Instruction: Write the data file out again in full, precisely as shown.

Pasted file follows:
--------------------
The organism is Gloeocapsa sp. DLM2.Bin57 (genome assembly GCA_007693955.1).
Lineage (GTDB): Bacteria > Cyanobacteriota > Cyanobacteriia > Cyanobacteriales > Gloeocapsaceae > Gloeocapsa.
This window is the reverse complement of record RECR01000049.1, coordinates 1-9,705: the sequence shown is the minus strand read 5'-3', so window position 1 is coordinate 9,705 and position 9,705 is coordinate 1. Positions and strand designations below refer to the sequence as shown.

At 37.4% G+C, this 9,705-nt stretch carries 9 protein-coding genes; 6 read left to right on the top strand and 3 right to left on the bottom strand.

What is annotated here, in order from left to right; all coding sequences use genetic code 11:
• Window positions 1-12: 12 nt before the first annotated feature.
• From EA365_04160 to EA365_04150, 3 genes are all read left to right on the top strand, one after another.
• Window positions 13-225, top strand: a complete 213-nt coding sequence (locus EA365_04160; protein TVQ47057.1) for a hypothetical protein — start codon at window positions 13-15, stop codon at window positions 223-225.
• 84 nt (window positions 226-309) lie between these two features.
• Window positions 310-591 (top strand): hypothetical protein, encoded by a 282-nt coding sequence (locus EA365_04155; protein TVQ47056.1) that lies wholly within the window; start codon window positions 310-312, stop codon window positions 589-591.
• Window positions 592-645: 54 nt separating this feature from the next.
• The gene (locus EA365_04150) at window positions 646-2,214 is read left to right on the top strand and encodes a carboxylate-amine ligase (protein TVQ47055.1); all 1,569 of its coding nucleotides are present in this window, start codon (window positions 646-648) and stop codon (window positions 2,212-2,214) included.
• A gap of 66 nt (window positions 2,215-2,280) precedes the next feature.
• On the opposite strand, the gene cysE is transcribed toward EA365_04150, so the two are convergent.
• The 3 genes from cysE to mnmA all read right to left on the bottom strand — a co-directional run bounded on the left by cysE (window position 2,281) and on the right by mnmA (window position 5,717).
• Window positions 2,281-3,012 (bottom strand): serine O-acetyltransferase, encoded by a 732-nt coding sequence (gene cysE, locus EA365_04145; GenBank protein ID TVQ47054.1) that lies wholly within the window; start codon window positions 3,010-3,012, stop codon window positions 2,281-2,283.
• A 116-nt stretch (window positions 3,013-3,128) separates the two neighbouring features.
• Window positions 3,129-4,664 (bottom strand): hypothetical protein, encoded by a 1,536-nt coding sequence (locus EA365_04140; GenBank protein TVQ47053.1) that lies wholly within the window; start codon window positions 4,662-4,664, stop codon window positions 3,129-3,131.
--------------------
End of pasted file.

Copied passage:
The organism is Gloeocapsa sp. DLM2.Bin57 (genome assembly GCA_007693955.1).
Lineage (GTDB): Bacteria > Cyanobacteriota > Cyanobacteriia > Cyanobacteriales > Gloeocapsaceae > Gloeocapsa.
This window is the reverse complement of record RECR01000049.1, coordinates 1-9,705: the sequence shown is the minus strand read 5'-3', so window position 1 is coordinate 9,705 and position 9,705 is coordinate 1. Positions and strand designations below refer to the sequence as shown.

At 37.4% G+C, this 9,705-nt stretch carries 9 protein-coding genes; 6 read left to right on the top strand and 3 right to left on the bottom strand.

What is annotated here, in order from left to right; all coding sequences use genetic code 11:
• Window positions 1-12: 12 nt before the first annotated feature.
• From EA365_04160 to EA365_04150, 3 genes are all read left to right on the top strand, one after another.
• Window positions 13-225, top strand: a complete 213-nt coding sequence (locus EA365_04160; protein TVQ47057.1) for a hypothetical protein — start codon at window positions 13-15, stop codon at window positions 223-225.
• 84 nt (window positions 226-309) lie between these two features.
• Window positions 310-591 (top strand): hypothetical protein, encoded by a 282-nt coding sequence (locus EA365_04155; protein TVQ47056.1) that lies wholly within the window; start codon window positions 310-312, stop codon window positions 589-591.
• Window positions 592-645: 54 nt separating this feature from the next.
• The gene (locus EA365_04150) at window positions 646-2,214 is read left to right on the top strand and encodes a carboxylate-amine ligase (protein TVQ47055.1); all 1,569 of its coding nucleotides are present in this window, start codon (window positions 646-648) and stop codon (window positions 2,212-2,214) included.
• A gap of 66 nt (window positions 2,215-2,280) precedes the next feature.
• On the opposite strand, the gene cysE is transcribed toward EA365_04150, so the two are convergent.
• The 3 genes from cysE to mnmA all read right to left on the bottom strand — a co-directional run bounded on the left by cysE (window position 2,281) and on the right by mnmA (window position 5,717).
• Window positions 2,281-3,012 (bottom strand): serine O-acetyltransferase, encoded by a 732-nt coding sequence (gene cysE, locus EA365_04145; GenBank protein ID TVQ47054.1) that lies wholly within the window; start codon window positions 3,010-3,012, stop codon window positions 2,281-2,283.
• A 116-nt stretch (window positions 3,013-3,128) separates the two neighbouring features.
• Window positions 3,129-4,664 (bottom strand): hypothetical protein, encoded by a 1,536-nt coding sequence (locus EA365_04140; GenBank protein TVQ47053.1) that lies wholly within the window; start codon window positions 4,662-4,664, stop codon window positions 3,129-3,131.